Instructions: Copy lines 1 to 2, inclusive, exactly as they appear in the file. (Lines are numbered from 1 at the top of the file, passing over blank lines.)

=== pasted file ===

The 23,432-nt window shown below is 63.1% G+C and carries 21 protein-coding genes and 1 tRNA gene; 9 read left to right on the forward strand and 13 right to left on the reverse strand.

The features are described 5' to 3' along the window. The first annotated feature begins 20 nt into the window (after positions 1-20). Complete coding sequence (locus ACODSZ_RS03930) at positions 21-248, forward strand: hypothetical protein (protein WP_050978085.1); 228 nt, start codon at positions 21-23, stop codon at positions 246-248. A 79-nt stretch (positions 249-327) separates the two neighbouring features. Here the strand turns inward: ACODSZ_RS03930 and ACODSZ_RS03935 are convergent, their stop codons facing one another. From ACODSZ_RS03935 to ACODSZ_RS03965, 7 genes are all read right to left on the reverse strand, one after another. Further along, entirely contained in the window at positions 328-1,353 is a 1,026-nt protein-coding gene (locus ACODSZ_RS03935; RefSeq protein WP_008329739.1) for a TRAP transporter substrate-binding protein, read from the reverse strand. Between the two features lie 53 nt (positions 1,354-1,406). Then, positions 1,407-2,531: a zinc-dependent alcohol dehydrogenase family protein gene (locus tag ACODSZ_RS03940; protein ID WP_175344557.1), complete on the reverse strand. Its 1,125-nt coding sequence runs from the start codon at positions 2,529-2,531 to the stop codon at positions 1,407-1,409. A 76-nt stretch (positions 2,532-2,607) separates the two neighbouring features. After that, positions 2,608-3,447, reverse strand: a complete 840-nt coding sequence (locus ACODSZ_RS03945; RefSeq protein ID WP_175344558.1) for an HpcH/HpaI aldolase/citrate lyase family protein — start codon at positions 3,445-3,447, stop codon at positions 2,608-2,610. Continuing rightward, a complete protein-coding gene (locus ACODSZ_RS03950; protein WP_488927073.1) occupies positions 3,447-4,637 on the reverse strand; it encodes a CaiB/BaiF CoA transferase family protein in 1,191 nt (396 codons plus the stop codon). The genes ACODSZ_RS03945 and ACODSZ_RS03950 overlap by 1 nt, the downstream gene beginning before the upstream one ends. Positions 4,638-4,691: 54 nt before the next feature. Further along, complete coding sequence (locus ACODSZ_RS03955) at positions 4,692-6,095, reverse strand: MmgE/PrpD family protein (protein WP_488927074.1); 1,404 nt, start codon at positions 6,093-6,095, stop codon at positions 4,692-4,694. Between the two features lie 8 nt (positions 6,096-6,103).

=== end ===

The 23,432-nt window shown below is 63.1% G+C and carries 21 protein-coding genes and 1 tRNA gene; 9 read left to right on the forward strand and 13 right to left on the reverse strand.

The features are described 5' to 3' along the window. The first annotated feature begins 20 nt into the window (after positions 1-20). Complete coding sequence (locus ACODSZ_RS03930) at positions 21-248, forward strand: hypothetical protein (protein WP_050978085.1); 228 nt, start codon at positions 21-23, stop codon at positions 246-248. A 79-nt stretch (positions 249-327) separates the two neighbouring features. Here the strand turns inward: ACODSZ_RS03930 and ACODSZ_RS03935 are convergent, their stop codons facing one another. From ACODSZ_RS03935 to ACODSZ_RS03965, 7 genes are all read right to left on the reverse strand, one after another. Further along, entirely contained in the window at positions 328-1,353 is a 1,026-nt protein-coding gene (locus ACODSZ_RS03935; RefSeq protein WP_008329739.1) for a TRAP transporter substrate-binding protein, read from the reverse strand. Between the two features lie 53 nt (positions 1,354-1,406). Then, positions 1,407-2,531: a zinc-dependent alcohol dehydrogenase family protein gene (locus tag ACODSZ_RS03940; protein ID WP_175344557.1), complete on the reverse strand. Its 1,125-nt coding sequence runs from the start codon at positions 2,529-2,531 to the stop codon at positions 1,407-1,409. A 76-nt stretch (positions 2,532-2,607) separates the two neighbouring features. After that, positions 2,608-3,447, reverse strand: a complete 840-nt coding sequence (locus ACODSZ_RS03945; RefSeq protein ID WP_175344558.1) for an HpcH/HpaI aldolase/citrate lyase family protein — start codon at positions 3,445-3,447, stop codon at positions 2,608-2,610. Continuing rightward, a complete protein-coding gene (locus ACODSZ_RS03950; protein WP_488927073.1) occupies positions 3,447-4,637 on the reverse strand; it encodes a CaiB/BaiF CoA transferase family protein in 1,191 nt (396 codons plus the stop codon). The genes ACODSZ_RS03945 and ACODSZ_RS03950 overlap by 1 nt, the downstream gene beginning before the upstream one ends. Positions 4,638-4,691: 54 nt before the next feature. Further along, complete coding sequence (locus ACODSZ_RS03955) at positions 4,692-6,095, reverse strand: MmgE/PrpD family protein (protein WP_488927074.1); 1,404 nt, start codon at positions 6,093-6,095, stop codon at positions 4,692-4,694. Between the two features lie 8 nt (positions 6,096-6,103).